Automated Robocallers Robot Caller-Dailer Scam for ATM Cards, Bank Cards, Credit Cards, Debit Cards

Updated: February 13, 2012

If you have ever received a telephone call from an “automated caller”, “automated dialer”, “robocaller”, “robot caller” or a “robot dialer” asking you to speak with an operator or to dial your ATM card, bank card, credit card, debit card and/or financial account number along with your PIN, it is a scam!

These calls often ask you for information from your:

  • ATM card
  • Bank card
  • Credit card
  • Debit card

The robot or message will try to create a sense of urgency by telling you your account may be locked, closed, stolen, have some sort of suspicious activity, etc. They give you some reason(s) to worry and create a sense of urgency then offer you an immediate solution by either talking to someone or dialing in your card/account information to “unlock” or “fix” the problem.

If you reveal this information, what these scammers will likely try to do is take that information you had given them and go create fake ATM cards, bank cards, credit cards and/or debit cards and take your money. If you had fallen for this, call your financial institution immediately! (The number is on the back of your card.)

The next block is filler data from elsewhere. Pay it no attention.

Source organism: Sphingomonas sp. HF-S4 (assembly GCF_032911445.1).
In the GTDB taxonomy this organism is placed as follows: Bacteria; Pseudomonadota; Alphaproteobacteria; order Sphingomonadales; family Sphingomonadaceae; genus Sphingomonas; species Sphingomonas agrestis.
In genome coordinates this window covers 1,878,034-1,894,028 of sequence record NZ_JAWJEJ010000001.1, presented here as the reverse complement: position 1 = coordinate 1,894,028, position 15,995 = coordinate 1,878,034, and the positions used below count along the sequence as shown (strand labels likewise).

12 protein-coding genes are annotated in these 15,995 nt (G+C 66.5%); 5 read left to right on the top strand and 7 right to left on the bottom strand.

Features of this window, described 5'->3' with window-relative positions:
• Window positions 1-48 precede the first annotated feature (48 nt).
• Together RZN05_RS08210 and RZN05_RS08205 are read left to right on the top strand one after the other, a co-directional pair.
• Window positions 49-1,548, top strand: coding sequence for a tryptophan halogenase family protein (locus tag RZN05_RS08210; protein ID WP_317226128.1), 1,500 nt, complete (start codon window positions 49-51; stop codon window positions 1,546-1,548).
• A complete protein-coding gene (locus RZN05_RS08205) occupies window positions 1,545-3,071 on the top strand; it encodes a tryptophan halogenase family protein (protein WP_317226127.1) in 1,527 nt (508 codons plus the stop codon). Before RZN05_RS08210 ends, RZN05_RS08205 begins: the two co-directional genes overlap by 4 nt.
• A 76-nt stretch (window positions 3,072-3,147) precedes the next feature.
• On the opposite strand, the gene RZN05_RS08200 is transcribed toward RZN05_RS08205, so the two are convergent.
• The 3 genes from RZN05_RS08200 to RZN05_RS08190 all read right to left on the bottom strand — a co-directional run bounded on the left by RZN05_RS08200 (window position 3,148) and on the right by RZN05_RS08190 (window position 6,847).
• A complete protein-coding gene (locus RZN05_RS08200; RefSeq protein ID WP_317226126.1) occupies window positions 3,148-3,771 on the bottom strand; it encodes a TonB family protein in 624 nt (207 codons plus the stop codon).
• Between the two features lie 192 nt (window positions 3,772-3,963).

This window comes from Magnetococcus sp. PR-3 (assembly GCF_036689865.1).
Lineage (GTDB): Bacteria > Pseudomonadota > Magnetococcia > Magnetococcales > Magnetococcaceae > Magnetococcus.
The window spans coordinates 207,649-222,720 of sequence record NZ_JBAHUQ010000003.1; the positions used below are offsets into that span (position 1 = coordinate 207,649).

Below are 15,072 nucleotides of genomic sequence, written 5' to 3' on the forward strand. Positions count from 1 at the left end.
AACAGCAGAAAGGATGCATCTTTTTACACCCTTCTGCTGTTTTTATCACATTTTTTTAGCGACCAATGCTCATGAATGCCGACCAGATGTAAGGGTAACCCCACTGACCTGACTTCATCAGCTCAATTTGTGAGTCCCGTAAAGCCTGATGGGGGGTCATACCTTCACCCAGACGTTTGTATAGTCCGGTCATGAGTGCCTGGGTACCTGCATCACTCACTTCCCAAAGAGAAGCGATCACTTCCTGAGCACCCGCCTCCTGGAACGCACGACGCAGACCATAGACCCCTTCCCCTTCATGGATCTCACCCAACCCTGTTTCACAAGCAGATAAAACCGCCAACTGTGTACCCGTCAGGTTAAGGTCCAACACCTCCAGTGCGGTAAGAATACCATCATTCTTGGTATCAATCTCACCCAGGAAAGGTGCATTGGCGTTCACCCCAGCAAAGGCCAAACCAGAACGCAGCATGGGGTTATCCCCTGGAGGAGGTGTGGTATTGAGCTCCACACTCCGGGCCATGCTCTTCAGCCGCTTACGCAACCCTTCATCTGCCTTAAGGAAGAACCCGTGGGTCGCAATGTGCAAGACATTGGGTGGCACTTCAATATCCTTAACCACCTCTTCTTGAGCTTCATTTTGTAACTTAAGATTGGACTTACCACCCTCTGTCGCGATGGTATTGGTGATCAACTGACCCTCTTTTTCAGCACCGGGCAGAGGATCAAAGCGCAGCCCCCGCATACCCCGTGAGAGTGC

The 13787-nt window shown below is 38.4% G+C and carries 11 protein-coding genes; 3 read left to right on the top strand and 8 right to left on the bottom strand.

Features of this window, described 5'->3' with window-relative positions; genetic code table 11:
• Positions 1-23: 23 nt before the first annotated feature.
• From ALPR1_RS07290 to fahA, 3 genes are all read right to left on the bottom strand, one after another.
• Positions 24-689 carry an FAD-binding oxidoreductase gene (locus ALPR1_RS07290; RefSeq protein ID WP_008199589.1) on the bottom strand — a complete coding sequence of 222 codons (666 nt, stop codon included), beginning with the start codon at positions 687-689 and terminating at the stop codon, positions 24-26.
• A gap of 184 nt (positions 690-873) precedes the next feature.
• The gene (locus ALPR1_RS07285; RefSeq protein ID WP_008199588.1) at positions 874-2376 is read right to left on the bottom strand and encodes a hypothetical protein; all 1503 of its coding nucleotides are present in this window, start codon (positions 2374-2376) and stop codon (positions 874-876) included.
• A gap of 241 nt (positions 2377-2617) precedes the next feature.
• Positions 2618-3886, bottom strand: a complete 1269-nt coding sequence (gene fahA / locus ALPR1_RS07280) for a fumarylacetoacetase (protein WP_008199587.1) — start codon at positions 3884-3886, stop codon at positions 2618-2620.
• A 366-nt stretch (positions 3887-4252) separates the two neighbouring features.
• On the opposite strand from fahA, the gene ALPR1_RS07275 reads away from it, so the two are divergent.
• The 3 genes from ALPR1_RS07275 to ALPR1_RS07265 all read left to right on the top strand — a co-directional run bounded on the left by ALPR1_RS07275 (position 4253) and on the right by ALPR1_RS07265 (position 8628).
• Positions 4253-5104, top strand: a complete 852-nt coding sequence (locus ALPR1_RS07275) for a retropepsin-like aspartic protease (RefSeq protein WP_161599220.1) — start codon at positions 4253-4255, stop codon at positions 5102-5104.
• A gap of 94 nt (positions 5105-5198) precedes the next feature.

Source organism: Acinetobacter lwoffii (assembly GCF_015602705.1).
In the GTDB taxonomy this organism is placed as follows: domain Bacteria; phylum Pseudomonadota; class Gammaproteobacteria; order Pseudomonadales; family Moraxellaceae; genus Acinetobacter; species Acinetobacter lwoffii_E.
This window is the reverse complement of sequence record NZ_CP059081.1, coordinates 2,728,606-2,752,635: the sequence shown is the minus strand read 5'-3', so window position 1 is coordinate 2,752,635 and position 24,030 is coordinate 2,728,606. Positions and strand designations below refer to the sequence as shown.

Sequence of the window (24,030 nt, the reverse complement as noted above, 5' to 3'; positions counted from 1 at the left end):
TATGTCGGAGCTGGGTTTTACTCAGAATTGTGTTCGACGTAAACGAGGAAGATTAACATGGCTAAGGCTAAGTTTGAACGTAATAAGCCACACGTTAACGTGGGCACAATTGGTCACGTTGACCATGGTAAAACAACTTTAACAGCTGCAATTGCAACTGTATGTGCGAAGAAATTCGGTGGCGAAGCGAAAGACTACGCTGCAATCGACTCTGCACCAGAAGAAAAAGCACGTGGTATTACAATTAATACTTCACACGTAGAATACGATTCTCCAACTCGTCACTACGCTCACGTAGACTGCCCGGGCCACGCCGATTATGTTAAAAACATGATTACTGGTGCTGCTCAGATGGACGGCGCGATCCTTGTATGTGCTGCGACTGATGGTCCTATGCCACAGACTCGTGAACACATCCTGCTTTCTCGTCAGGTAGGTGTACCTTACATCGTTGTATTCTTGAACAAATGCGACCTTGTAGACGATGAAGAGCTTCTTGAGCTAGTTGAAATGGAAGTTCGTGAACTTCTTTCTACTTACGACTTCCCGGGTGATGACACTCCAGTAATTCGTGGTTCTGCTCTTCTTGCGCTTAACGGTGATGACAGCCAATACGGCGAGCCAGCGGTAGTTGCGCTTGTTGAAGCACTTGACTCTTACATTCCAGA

Even if your actual credit card company calls you to inform you of some sort of suspicious activity, the best thing for you to do is to say “thank you”, hang up, call the telephone number on the back of your card to speak with someone then. If your friend John calls you, you know it’s John but when someone you are not familiar with calls you, you have no way of knowing if it is actually them. Even if your caller ID may say “ABC Company”, that may not be true. (There are ways to fake or “spoof” the caller ID. Here is a Wikipedia article on it.)

LISTEN to an MP3 recording/sample of the scam here: Automated Robot Caller-Dialer Scam for ATM Cards, Bank Cards, Credit Cards, Debit Cards.

Here’s another “Unlock Credit Card Call Scam Claiming to be From HSBC.” Claims to be from HSBC asking you to “press 1″ to unlock your card (which was “locked due to security reasons” -of course).

We welcome constructive comments and feedback. Spammers, don’t bother; comments are filtered.

 

February 24, 2012 Update: Consumer Reports article “New legal action against operation ‘robocalling’ numbers on the Do Not Call Registry.”